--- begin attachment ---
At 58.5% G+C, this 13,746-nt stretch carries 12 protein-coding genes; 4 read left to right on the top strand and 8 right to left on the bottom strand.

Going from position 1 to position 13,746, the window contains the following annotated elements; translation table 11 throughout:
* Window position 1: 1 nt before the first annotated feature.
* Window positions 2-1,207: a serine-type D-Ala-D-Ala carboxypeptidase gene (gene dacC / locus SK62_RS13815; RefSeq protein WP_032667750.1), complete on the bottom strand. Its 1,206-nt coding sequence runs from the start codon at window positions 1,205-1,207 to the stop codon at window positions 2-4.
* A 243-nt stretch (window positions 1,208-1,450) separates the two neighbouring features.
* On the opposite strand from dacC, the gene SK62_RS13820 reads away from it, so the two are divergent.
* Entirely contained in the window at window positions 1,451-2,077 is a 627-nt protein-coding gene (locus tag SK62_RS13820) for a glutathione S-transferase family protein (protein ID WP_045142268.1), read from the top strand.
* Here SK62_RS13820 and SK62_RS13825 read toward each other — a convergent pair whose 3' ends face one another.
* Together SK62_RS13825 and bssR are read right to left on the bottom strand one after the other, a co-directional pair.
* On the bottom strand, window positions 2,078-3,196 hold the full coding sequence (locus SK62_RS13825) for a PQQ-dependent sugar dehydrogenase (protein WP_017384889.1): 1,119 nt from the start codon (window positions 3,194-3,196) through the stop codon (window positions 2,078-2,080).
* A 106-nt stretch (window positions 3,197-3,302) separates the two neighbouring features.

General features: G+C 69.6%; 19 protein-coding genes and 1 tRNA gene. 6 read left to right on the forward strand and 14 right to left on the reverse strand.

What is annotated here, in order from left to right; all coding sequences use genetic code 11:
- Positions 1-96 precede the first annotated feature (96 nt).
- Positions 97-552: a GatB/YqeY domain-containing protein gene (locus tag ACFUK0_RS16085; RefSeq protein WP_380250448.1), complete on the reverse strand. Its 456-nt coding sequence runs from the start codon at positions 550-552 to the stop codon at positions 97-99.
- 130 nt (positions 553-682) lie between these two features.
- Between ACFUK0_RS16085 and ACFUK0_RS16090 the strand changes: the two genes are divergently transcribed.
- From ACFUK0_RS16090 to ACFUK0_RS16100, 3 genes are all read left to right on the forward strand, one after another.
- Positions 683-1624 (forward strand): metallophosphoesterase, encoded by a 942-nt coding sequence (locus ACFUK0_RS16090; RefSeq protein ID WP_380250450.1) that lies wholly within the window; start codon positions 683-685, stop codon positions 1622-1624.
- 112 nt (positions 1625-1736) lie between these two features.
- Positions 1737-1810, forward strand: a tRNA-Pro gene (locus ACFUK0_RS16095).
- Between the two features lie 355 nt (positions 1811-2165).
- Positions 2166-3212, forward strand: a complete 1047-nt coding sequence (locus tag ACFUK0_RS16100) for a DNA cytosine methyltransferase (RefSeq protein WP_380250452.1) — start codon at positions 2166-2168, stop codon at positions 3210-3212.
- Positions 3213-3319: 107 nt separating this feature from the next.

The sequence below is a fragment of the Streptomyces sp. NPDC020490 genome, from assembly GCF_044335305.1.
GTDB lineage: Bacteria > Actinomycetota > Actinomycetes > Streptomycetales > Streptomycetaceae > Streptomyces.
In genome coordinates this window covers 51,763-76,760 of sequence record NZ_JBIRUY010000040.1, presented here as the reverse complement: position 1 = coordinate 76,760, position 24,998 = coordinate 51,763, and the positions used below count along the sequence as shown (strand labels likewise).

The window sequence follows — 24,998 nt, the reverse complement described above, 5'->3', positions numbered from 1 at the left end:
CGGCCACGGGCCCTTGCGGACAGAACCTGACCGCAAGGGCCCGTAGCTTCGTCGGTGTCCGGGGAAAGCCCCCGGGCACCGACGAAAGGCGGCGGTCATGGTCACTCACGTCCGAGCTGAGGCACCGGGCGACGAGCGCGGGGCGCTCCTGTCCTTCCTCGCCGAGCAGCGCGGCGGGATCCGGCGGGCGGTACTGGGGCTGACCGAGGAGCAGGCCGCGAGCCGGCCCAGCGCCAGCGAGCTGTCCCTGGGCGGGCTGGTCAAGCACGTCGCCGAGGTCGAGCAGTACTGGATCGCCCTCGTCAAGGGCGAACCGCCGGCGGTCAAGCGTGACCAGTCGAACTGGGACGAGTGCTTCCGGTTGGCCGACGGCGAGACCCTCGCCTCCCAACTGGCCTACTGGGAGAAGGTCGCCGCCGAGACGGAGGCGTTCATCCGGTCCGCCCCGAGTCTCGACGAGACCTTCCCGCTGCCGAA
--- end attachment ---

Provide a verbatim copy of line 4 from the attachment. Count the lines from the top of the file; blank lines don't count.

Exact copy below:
* Window positions 2-1,207: a serine-type D-Ala-D-Ala carboxypeptidase gene (gene dacC / locus SK62_RS13815; RefSeq protein WP_032667750.1), complete on the bottom strand. Its 1,206-nt coding sequence runs from the start codon at window positions 1,205-1,207 to the stop codon at window positions 2-4.